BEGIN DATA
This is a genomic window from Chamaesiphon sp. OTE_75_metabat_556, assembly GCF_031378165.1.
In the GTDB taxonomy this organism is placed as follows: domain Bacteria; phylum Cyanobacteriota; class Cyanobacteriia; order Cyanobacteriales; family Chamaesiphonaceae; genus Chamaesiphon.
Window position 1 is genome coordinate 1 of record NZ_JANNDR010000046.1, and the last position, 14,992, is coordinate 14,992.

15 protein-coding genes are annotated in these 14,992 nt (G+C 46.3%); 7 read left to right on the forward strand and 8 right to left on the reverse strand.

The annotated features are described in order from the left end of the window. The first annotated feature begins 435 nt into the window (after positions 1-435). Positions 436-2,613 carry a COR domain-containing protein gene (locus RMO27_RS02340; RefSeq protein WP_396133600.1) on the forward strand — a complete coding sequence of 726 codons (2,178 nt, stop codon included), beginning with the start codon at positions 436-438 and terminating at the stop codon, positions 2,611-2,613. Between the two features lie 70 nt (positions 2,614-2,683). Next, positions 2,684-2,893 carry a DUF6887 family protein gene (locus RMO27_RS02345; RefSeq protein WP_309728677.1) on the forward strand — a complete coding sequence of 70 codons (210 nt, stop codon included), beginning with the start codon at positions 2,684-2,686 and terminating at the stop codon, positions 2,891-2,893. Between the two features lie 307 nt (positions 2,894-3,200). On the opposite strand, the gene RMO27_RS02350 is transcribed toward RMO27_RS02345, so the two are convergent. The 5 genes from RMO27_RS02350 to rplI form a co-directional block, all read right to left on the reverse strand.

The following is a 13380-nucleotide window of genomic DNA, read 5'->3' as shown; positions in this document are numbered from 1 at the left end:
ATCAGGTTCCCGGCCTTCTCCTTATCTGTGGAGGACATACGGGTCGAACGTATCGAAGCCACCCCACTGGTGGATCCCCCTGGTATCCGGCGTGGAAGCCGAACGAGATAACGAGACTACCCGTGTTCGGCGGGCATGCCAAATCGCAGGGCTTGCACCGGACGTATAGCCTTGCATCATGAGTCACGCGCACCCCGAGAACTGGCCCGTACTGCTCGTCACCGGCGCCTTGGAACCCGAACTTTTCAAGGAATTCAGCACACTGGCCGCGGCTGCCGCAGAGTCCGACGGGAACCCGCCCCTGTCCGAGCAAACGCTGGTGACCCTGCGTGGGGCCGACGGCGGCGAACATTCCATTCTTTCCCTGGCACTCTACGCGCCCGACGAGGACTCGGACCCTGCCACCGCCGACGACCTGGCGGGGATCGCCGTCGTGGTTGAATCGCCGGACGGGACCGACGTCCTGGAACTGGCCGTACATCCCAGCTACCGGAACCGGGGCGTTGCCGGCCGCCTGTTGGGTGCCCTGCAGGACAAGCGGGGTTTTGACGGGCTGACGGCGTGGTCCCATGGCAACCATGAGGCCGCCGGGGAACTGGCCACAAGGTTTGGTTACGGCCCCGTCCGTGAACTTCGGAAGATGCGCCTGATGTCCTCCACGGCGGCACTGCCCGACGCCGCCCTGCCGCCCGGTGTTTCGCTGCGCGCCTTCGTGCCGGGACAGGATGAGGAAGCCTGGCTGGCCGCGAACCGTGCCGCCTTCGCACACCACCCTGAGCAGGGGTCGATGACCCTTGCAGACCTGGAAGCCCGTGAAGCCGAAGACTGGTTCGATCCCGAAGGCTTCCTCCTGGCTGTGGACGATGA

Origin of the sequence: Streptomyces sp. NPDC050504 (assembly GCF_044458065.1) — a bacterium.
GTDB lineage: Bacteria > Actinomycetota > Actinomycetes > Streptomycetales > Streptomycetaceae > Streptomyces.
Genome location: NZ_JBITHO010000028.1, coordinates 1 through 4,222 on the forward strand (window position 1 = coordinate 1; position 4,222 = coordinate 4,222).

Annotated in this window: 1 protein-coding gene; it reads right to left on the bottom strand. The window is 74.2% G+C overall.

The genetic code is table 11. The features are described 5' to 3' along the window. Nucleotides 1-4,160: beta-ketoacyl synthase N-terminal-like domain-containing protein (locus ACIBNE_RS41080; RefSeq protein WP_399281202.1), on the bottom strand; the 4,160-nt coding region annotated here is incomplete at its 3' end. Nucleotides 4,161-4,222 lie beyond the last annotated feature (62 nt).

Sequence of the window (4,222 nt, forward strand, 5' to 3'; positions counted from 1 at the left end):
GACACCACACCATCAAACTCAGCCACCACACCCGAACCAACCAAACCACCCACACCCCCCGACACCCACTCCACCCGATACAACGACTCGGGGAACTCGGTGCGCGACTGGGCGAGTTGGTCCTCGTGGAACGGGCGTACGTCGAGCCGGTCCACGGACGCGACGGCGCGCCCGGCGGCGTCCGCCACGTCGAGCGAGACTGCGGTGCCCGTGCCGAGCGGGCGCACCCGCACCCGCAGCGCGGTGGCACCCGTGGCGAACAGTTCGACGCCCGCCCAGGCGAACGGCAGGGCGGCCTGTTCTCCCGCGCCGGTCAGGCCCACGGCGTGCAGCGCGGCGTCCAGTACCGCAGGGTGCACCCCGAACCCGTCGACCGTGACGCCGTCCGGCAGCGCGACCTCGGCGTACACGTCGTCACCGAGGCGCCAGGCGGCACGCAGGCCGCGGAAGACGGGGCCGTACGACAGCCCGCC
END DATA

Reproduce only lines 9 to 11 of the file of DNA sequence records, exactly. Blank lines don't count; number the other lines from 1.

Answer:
GTDB lineage: Bacteria > Actinomycetota > Actinomycetes > Streptomycetales > Streptomycetaceae > Streptomyces.
Genome location: NZ_JBITHO010000028.1, coordinates 1 through 4,222 on the forward strand (window position 1 = coordinate 1; position 4,222 = coordinate 4,222).

Annotated in this window: 1 protein-coding gene; it reads right to left on the bottom strand. The window is 74.2% G+C overall.